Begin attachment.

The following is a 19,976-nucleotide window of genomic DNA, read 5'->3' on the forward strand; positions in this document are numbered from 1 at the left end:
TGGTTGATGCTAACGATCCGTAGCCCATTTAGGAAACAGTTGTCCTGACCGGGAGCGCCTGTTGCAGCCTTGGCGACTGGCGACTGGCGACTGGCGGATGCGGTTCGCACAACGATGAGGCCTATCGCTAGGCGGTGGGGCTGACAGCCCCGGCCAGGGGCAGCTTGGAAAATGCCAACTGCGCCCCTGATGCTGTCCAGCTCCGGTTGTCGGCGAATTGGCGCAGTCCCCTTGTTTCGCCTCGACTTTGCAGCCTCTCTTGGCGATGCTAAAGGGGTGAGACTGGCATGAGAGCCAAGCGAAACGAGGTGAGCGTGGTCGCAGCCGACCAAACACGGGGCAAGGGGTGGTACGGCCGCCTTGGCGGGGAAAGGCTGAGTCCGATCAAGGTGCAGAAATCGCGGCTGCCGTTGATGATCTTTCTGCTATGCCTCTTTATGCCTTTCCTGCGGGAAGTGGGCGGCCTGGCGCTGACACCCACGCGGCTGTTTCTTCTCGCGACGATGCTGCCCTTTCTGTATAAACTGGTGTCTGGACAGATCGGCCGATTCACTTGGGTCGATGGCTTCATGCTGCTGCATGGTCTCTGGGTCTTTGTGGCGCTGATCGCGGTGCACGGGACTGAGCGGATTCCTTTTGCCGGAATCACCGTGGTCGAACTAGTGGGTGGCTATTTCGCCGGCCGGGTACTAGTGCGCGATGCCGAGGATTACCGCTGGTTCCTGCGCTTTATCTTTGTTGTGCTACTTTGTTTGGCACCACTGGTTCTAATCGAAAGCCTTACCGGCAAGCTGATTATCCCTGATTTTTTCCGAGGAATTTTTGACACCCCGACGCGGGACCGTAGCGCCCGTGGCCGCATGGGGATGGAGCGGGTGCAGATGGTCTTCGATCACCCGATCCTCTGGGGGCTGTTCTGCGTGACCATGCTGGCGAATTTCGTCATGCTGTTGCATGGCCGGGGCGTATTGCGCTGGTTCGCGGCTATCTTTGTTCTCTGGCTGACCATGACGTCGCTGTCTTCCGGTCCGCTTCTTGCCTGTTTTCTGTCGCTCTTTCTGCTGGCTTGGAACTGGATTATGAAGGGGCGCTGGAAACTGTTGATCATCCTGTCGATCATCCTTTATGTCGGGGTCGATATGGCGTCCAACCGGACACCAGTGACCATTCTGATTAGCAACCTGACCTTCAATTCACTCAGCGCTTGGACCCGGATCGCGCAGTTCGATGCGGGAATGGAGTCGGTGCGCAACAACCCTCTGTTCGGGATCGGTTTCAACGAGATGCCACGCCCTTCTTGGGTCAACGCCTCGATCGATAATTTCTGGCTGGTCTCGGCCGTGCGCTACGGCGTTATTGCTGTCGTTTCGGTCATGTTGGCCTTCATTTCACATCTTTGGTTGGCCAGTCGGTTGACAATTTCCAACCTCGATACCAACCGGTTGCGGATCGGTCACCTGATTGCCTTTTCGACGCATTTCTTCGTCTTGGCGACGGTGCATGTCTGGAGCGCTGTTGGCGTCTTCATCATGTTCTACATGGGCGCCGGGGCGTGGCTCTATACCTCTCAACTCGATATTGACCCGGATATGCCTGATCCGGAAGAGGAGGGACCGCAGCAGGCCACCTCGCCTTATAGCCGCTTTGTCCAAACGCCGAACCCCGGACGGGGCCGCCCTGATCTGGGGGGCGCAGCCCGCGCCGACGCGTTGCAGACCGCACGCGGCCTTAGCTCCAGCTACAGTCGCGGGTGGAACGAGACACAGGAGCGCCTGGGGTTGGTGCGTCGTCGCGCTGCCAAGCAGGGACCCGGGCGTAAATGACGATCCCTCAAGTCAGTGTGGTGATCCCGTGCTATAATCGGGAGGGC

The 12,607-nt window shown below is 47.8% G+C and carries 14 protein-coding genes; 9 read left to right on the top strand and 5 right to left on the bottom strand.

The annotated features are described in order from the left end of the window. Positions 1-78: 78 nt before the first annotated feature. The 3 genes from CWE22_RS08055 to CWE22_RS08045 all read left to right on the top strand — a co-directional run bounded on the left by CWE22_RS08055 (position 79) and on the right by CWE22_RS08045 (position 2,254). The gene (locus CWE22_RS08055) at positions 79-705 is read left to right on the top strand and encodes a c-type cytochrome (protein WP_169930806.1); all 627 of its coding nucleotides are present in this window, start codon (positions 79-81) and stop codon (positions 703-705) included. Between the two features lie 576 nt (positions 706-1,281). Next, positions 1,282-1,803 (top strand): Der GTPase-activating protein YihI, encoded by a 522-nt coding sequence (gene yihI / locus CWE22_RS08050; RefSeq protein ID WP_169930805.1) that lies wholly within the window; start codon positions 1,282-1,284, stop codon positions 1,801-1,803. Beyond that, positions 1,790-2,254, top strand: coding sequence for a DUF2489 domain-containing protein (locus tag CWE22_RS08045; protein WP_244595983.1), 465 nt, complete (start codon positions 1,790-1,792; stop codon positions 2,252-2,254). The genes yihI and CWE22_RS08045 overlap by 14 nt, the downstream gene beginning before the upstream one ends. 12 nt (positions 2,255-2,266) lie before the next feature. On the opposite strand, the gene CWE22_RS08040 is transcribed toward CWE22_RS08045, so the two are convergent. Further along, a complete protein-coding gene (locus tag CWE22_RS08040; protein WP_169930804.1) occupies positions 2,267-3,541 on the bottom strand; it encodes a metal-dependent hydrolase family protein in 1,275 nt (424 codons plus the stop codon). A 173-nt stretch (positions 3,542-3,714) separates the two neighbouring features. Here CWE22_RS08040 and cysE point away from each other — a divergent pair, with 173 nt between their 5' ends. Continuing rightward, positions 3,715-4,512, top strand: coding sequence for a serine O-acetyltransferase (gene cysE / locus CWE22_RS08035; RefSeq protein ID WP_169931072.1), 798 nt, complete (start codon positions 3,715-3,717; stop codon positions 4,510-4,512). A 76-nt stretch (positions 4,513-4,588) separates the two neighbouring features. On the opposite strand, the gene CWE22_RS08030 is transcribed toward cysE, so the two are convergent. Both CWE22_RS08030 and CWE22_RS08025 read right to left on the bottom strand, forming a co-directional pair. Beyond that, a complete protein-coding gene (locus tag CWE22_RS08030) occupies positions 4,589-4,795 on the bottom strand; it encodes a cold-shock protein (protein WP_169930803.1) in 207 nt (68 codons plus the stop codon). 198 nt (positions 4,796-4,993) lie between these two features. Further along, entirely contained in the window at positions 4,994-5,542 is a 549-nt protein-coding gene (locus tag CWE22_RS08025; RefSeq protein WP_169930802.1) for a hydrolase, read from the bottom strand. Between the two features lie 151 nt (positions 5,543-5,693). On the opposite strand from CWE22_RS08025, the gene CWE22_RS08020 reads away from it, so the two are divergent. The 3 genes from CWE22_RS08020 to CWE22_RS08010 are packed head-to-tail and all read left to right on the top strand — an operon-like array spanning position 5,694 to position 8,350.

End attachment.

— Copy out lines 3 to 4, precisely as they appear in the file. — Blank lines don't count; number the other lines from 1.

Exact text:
The 12,607-nt window shown below is 47.8% G+C and carries 14 protein-coding genes; 9 read left to right on the top strand and 5 right to left on the bottom strand.

The annotated features are described in order from the left end of the window. Positions 1-78: 78 nt before the first annotated feature. The 3 genes from CWE22_RS08055 to CWE22_RS08045 all read left to right on the top strand — a co-directional run bounded on the left by CWE22_RS08055 (position 79) and on the right by CWE22_RS08045 (position 2,254). The gene (locus CWE22_RS08055) at positions 79-705 is read left to right on the top strand and encodes a c-type cytochrome (protein WP_169930806.1); all 627 of its coding nucleotides are present in this window, start codon (positions 79-81) and stop codon (positions 703-705) included. Between the two features lie 576 nt (positions 706-1,281). Next, positions 1,282-1,803 (top strand): Der GTPase-activating protein YihI, encoded by a 522-nt coding sequence (gene yihI / locus CWE22_RS08050; RefSeq protein ID WP_169930805.1) that lies wholly within the window; start codon positions 1,282-1,284, stop codon positions 1,801-1,803. Beyond that, positions 1,790-2,254, top strand: coding sequence for a DUF2489 domain-containing protein (locus tag CWE22_RS08045; protein WP_244595983.1), 465 nt, complete (start codon positions 1,790-1,792; stop codon positions 2,252-2,254). The genes yihI and CWE22_RS08045 overlap by 14 nt, the downstream gene beginning before the upstream one ends. 12 nt (positions 2,255-2,266) lie before the next feature. On the opposite strand, the gene CWE22_RS08040 is transcribed toward CWE22_RS08045, so the two are convergent. Further along, a complete protein-coding gene (locus tag CWE22_RS08040; protein WP_169930804.1) occupies positions 2,267-3,541 on the bottom strand; it encodes a metal-dependent hydrolase family protein in 1,275 nt (424 codons plus the stop codon). A 173-nt stretch (positions 3,542-3,714) separates the two neighbouring features. Here CWE22_RS08040 and cysE point away from each other — a divergent pair, with 173 nt between their 5' ends. Continuing rightward, positions 3,715-4,512, top strand: coding sequence for a serine O-acetyltransferase (gene cysE / locus CWE22_RS08035; RefSeq protein ID WP_169931072.1), 798 nt, complete (start codon positions 3,715-3,717; stop codon positions 4,510-4,512). A 76-nt stretch (positions 4,513-4,588) separates the two neighbouring features. On the opposite strand, the gene CWE22_RS08030 is transcribed toward cysE, so the two are convergent. Both CWE22_RS08030 and CWE22_RS08025 read right to left on the bottom strand, forming a co-directional pair. Beyond that, a complete protein-coding gene (locus tag CWE22_RS08030) occupies positions 4,589-4,795 on the bottom strand; it encodes a cold-shock protein (protein WP_169930803.1) in 207 nt (68 codons plus the stop codon). 198 nt (positions 4,796-4,993) lie between these two features. Further along, entirely contained in the window at positions 4,994-5,542 is a 549-nt protein-coding gene (locus tag CWE22_RS08025; RefSeq protein WP_169930802.1) for a hydrolase, read from the bottom strand. Between the two features lie 151 nt (positions 5,543-5,693). On the opposite strand from CWE22_RS08025, the gene CWE22_RS08020 reads away from it, so the two are divergent. The 3 genes from CWE22_RS08020 to CWE22_RS08010 are packed head-to-tail and all read left to right on the top strand — an operon-like array spanning position 5,694 to position 8,350.